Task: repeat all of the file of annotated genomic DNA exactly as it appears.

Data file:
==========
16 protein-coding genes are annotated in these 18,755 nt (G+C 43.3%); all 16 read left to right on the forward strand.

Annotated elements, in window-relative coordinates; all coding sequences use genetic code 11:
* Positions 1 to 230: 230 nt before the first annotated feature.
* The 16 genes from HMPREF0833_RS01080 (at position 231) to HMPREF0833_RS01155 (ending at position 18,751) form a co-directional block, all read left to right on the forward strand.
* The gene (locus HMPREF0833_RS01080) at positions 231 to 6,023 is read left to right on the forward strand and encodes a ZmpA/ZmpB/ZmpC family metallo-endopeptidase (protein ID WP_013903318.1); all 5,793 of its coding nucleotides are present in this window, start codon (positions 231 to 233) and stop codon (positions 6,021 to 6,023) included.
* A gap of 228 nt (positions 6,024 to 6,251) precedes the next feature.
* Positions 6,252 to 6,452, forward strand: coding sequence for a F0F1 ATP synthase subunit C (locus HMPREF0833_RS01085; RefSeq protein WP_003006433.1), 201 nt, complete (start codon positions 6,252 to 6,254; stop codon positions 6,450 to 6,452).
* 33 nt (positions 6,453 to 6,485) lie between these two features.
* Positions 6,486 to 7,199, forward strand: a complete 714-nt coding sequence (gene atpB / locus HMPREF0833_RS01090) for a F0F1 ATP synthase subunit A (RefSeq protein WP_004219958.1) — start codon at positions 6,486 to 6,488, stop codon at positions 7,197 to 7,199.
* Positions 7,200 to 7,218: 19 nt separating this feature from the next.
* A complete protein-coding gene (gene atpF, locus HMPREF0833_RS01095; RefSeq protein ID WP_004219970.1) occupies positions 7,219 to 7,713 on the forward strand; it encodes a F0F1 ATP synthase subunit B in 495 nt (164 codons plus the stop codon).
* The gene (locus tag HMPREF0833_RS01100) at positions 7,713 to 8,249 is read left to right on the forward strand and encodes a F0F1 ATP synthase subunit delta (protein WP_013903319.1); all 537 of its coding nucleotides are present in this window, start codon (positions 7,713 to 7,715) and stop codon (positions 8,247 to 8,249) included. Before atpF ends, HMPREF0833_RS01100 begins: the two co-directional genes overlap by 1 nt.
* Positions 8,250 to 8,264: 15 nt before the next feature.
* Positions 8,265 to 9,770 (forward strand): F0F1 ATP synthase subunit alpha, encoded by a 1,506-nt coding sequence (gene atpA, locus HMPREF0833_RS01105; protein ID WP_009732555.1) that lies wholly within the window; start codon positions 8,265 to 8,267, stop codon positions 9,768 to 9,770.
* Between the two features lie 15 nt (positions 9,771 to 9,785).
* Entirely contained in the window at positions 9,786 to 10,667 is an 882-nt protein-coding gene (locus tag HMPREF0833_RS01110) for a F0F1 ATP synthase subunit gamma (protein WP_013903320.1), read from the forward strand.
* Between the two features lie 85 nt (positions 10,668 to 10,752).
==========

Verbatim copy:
16 protein-coding genes are annotated in these 18,755 nt (G+C 43.3%); all 16 read left to right on the forward strand.

Annotated elements, in window-relative coordinates; all coding sequences use genetic code 11:
* Positions 1 to 230: 230 nt before the first annotated feature.
* The 16 genes from HMPREF0833_RS01080 (at position 231) to HMPREF0833_RS01155 (ending at position 18,751) form a co-directional block, all read left to right on the forward strand.
* The gene (locus HMPREF0833_RS01080) at positions 231 to 6,023 is read left to right on the forward strand and encodes a ZmpA/ZmpB/ZmpC family metallo-endopeptidase (protein ID WP_013903318.1); all 5,793 of its coding nucleotides are present in this window, start codon (positions 231 to 233) and stop codon (positions 6,021 to 6,023) included.
* A gap of 228 nt (positions 6,024 to 6,251) precedes the next feature.
* Positions 6,252 to 6,452, forward strand: coding sequence for a F0F1 ATP synthase subunit C (locus HMPREF0833_RS01085; RefSeq protein WP_003006433.1), 201 nt, complete (start codon positions 6,252 to 6,254; stop codon positions 6,450 to 6,452).
* 33 nt (positions 6,453 to 6,485) lie between these two features.
* Positions 6,486 to 7,199, forward strand: a complete 714-nt coding sequence (gene atpB / locus HMPREF0833_RS01090) for a F0F1 ATP synthase subunit A (RefSeq protein WP_004219958.1) — start codon at positions 6,486 to 6,488, stop codon at positions 7,197 to 7,199.
* Positions 7,200 to 7,218: 19 nt separating this feature from the next.
* A complete protein-coding gene (gene atpF, locus HMPREF0833_RS01095; RefSeq protein ID WP_004219970.1) occupies positions 7,219 to 7,713 on the forward strand; it encodes a F0F1 ATP synthase subunit B in 495 nt (164 codons plus the stop codon).
* The gene (locus tag HMPREF0833_RS01100) at positions 7,713 to 8,249 is read left to right on the forward strand and encodes a F0F1 ATP synthase subunit delta (protein WP_013903319.1); all 537 of its coding nucleotides are present in this window, start codon (positions 7,713 to 7,715) and stop codon (positions 8,247 to 8,249) included. Before atpF ends, HMPREF0833_RS01100 begins: the two co-directional genes overlap by 1 nt.
* Positions 8,250 to 8,264: 15 nt before the next feature.
* Positions 8,265 to 9,770 (forward strand): F0F1 ATP synthase subunit alpha, encoded by a 1,506-nt coding sequence (gene atpA, locus HMPREF0833_RS01105; protein ID WP_009732555.1) that lies wholly within the window; start codon positions 8,265 to 8,267, stop codon positions 9,768 to 9,770.
* Between the two features lie 15 nt (positions 9,771 to 9,785).
* Entirely contained in the window at positions 9,786 to 10,667 is an 882-nt protein-coding gene (locus tag HMPREF0833_RS01110) for a F0F1 ATP synthase subunit gamma (protein WP_013903320.1), read from the forward strand.
* Between the two features lie 85 nt (positions 10,668 to 10,752).